Fudge and brownies are traditional sweet treats that are as familiar to the American table as knives and forks.
While these two desserts are similar, fudge is technically a candy while brownies are considered baked goods. You should think of fudge as a kind of enhanced chocolate bar, retaining much of the melting and tongue-coating quality of fine chocolate, whilst brownies are essentially miniature cakes.
The differences between fudge and brownies include the use of different ingredients, different textures, different serving contexts, and the very different methods used to make them. Here we explain more!
What is fudge?
Fudge is a candy made from crystallized sugar and can be made in a variety of different flavors. Our personal favorites are recipes that include peanut butter, chocolate and traditional vanilla fudge.
Peanut butter fudge sound good to you? Check out our Old fashioned peanut butter fudge recipe.
It may surprise you to learn that fudge’s closest relative is the humble marshmallow.
Fudge is traditionally made by heating ingredients to the soft ball stage then adding various flavorings. Its ingredients can vary, but generally begin with sugar, milk, butter, cream, and salt before adding flavor.
Although most people think of fudge as chocolate-flavored, that’s not always the case. You can add other ingredients or toppings to a fudge recipe. Common variants include marshmallow, milky way, dried fruit and maple fudge – it’s all just a matter of personal preference.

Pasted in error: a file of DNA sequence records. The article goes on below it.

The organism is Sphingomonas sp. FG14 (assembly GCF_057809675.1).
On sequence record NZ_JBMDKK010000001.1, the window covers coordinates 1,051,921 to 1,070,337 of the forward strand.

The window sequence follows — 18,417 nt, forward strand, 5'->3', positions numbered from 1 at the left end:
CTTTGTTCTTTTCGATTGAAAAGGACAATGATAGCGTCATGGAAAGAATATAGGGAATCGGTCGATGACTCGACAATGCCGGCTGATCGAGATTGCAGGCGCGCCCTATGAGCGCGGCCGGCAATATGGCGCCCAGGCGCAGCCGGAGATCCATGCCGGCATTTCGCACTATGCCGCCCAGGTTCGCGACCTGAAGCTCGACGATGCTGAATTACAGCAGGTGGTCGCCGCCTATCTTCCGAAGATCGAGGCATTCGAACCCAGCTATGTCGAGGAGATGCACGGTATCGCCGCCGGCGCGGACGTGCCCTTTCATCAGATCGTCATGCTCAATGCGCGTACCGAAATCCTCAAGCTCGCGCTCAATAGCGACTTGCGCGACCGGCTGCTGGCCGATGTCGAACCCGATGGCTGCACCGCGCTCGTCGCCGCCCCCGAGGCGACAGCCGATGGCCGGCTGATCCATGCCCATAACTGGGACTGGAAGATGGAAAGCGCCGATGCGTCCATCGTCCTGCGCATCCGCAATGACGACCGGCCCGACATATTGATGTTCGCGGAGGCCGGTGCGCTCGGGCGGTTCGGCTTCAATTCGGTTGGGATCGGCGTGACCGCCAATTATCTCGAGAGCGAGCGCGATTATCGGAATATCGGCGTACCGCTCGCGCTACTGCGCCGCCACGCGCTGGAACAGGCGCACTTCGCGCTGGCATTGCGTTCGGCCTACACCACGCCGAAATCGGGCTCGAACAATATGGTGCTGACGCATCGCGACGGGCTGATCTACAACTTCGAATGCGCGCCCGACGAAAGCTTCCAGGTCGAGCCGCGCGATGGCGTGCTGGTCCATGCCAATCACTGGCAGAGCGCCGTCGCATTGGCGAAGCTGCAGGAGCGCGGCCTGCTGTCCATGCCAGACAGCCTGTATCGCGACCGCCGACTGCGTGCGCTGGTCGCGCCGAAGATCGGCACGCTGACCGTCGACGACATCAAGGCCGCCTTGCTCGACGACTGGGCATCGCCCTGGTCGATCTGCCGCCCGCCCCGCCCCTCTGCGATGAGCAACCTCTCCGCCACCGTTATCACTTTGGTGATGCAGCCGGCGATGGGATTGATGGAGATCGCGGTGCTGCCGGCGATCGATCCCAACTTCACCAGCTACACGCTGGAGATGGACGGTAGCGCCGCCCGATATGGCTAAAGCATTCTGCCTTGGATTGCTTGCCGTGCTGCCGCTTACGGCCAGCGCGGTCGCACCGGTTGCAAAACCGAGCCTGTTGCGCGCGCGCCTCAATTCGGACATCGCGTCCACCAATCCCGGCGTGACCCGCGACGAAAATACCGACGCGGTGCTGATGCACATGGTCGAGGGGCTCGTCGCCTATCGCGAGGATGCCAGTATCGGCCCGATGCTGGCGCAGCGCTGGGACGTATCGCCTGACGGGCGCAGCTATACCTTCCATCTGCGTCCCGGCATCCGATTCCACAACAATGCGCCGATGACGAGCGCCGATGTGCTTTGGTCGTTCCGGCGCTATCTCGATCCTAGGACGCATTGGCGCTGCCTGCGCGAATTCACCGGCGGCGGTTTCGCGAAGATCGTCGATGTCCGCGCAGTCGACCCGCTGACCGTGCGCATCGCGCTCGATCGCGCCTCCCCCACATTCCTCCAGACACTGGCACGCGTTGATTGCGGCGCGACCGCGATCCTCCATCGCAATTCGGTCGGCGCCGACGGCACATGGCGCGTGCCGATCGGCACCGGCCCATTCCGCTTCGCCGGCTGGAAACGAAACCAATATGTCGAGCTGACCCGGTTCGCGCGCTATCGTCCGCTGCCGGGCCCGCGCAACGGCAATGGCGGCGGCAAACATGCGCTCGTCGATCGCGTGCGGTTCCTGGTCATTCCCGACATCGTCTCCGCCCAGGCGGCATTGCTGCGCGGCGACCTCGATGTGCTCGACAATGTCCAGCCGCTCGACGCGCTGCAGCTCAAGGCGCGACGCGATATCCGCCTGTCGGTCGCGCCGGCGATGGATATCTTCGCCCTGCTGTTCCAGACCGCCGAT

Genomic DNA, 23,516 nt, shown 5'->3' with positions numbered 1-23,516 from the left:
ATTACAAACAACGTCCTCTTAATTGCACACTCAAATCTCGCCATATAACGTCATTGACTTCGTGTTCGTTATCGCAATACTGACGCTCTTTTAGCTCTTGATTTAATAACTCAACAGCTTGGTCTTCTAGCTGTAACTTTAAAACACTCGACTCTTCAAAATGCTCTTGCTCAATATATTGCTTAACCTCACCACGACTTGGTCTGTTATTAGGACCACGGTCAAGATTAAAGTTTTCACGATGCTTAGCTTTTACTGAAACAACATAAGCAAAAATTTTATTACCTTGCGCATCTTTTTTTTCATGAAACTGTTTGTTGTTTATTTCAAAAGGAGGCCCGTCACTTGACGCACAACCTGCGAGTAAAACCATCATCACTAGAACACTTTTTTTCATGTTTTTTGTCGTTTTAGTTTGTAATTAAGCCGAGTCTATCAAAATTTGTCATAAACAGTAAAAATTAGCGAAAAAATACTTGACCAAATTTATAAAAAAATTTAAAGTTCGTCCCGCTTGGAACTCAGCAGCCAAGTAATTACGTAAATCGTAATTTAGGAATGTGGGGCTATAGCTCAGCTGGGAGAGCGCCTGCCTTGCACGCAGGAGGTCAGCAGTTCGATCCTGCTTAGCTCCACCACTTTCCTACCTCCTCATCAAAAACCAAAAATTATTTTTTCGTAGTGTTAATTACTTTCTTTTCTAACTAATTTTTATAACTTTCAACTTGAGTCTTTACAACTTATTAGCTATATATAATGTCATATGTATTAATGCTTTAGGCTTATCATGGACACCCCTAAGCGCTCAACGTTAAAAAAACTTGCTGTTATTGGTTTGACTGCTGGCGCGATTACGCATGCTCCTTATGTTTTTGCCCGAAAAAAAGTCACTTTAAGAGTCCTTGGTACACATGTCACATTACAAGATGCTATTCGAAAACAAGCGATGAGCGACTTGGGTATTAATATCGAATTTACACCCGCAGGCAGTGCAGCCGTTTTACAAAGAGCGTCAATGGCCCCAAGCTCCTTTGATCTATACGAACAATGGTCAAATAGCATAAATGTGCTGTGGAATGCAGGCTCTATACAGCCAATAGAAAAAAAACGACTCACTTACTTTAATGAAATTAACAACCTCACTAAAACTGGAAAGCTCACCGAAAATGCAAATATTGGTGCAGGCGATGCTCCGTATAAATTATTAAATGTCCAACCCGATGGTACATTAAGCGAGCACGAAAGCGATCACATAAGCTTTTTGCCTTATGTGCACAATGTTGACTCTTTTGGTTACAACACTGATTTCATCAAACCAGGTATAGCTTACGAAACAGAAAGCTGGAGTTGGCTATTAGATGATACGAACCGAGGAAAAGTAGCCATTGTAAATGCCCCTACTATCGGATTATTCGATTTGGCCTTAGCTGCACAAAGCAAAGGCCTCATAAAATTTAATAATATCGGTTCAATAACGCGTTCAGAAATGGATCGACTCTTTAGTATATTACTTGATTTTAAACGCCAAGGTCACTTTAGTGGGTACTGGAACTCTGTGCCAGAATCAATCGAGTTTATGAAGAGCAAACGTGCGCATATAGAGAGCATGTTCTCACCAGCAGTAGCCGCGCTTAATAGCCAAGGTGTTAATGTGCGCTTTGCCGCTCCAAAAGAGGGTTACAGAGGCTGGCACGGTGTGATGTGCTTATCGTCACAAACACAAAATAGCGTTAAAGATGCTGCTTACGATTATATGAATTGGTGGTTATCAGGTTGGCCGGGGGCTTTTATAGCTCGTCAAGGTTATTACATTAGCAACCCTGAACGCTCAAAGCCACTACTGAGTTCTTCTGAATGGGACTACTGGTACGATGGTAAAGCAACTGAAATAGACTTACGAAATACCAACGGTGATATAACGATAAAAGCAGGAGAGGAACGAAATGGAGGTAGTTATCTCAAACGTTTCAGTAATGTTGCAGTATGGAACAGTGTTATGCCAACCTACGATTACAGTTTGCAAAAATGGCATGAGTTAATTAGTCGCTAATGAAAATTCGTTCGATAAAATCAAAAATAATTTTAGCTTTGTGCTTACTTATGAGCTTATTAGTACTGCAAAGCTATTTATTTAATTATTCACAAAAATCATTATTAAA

How is fudge made?
A basic fudge recipe calls for dissolving sugar, butter, and milk, and heating it to the soft ball stage, or a temperature of between 234 and 237 °F/ 112 and 114 °C.
At this point, the mixture is allowed to cool to precisely 109 to 113 °F/ 43 to 45 °C. You have to leave the fudge alone while it cools, or large sugar crystals will form, giving the fudge a grainy texture.
Once the mixture has cooled, some recipes call for other ingredients, like condensed milk, marshmallow creme, or corn syrup. This is meant to smooth the texture and avoid the growth of large sugar crystals.
This final mix is typically poured into a shallow pan, such as a brownie pan, where it’s allowed to cool and set further before being cut into individual squares. Fudge pieces are typically smaller than a brownie serving.
Learn more about what fudge is made of here: What Is Fudge Made Of.
What is a brownie?
Look up any brownie recipe online and you’ll notice that it’s just a cake recipe.
The brownie is a relatively new creation, with recipes first appearing around the turn of the 20th century. Said to be designed as a portable serving of cake for use in boxed lunches and at picnics, the brownie is now a category of dessert all on its own.
Depending on the ingredients used in brownie recipes, brownies can vary in texture and flavor. Some people prefer fudgy brownies with a denser and more chocolate-forward profile. Others like chewy brownies, cakey brownies, or some combination of all three.
You can easily find a recipe for brownies tailored to all different consistency preferences, including those that are a rich flavor and others that are a light texture.
It’s easy to see how different fudge and brownies really are when you look at what goes into brownies:
• Cocoa powder
• Vanilla extract
• Baking powder
While fudge uses mainly wet ingredients, brownie adds flour and baking powder to the mix. This is why the textures of the two treats are so different.
Brownie recipes tend to stipulate what texture they produce, and often offer suggestions on how to alter the recipe to feel lighter or produce different textures such as fudgy and chewy brownies. They can also include extra ingredients in the brownie batter such as nuts.
How are brownies made?
Making brownies is easy enough – simple combine all ingredients and spread into a greased pan before baking. Temperature and time will vary depending on the cake like texture you’re looking for.